Dick Cheney usually has some word behind him when he speaks. It's usually something like "Truth and Integrity" or "Stay the Course." If they really wanted to aid Cheney with his speeches, the people who make the Theme flats should put one behind him that reads "I Do Not Have a Spider That Lives in My Ass" or "I Am Not Sustained by Pure Liquid Evil." Do that, and they might see a bump in Cheney's, oh I don't know, -6% percent approval rating.
Let's face it, even Republicans know this guy is a mangled vampire. But they have to back him because he plays for the home team and most Republicans look at politics not as setting a course for our nation but as Us vs Them. It's kind of like when Dennis Rodman played for the Bulls in the early nineties and did a book signing in the middle of the Loop in a bridal gown and eye shadow. The very working class mid-western town of Chicago was like, "Um...he's a character!" Then, after he left, the whole city let out a collective shudder.
My other favorite not so subtle speech trick that Bush does is to play to only the safest and most partisan crowds. The speech today was in front of naval cadets. I think it's literally against the law for them to heckle or boo a commanding officer, which technically (huge emphasis on "technically”) Bush is. In the past he's given speeches to soldiers, cadets, recently sworn-in soldiers, returning soldiers, veteran soldiers, people who play military role-playing games, and school children. Wow. I get the feeling that when Bush was playing Mario Brothers in his Houston condo in the late eighties he never went past the EASY setting.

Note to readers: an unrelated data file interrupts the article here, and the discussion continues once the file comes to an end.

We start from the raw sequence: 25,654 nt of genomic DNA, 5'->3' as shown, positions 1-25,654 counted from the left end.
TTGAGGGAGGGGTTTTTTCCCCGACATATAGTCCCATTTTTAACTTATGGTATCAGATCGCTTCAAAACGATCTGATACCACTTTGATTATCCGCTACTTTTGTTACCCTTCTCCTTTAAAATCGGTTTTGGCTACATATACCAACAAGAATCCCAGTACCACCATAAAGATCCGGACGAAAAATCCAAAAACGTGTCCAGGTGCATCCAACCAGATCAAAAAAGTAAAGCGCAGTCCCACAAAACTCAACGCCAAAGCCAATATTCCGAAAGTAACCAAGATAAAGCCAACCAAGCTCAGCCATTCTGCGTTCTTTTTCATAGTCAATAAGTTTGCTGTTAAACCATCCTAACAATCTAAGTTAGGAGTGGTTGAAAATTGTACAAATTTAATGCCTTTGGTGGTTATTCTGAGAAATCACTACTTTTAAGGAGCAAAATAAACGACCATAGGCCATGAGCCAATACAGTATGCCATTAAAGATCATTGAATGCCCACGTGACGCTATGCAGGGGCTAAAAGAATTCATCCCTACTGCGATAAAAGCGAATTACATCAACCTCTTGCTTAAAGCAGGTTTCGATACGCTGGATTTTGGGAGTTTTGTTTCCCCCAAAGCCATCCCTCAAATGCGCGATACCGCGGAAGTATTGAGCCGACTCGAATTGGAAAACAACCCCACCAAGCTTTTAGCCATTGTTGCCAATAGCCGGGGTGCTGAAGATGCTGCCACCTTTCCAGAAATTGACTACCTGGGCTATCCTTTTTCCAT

But as the country continues to flounder under Bush's leadership we can eventually expect a boo or two from some brave soldier who realizes that this spoiled brat draft dodger is looting the country for his corporate owners and started this war because he did none of his homework and hates to be challenged. Then Bush will have to give his next big speech to an even less challenging audience like a bunch of newborn infants or a giant pile of GI Joe actions figures. Better yet, Bush could start giving speeches to projected film clips of the cadet crowd from the end of Scent of a Woman that applauded Pacino. The sad thing is that if he actually did that you'd have 35% of the country thinking it was a bold move by Bush and that at least he stood by his decision.
This whole Bush reign reminds me of when I was in college and a buddy and I put the song "Radar Love" on a dormant jukebox twenty times in a row at a local pizza place just to see what would happen. At first everyone was like "Hey! I love this song!" But by the fifteenth time they had summoned the owner who was reaching behind the machine trying to pull the plug. Thank God nowadays the jukeboxes have safeguards against songs being played over and over again to the point of losing all meaning and truth.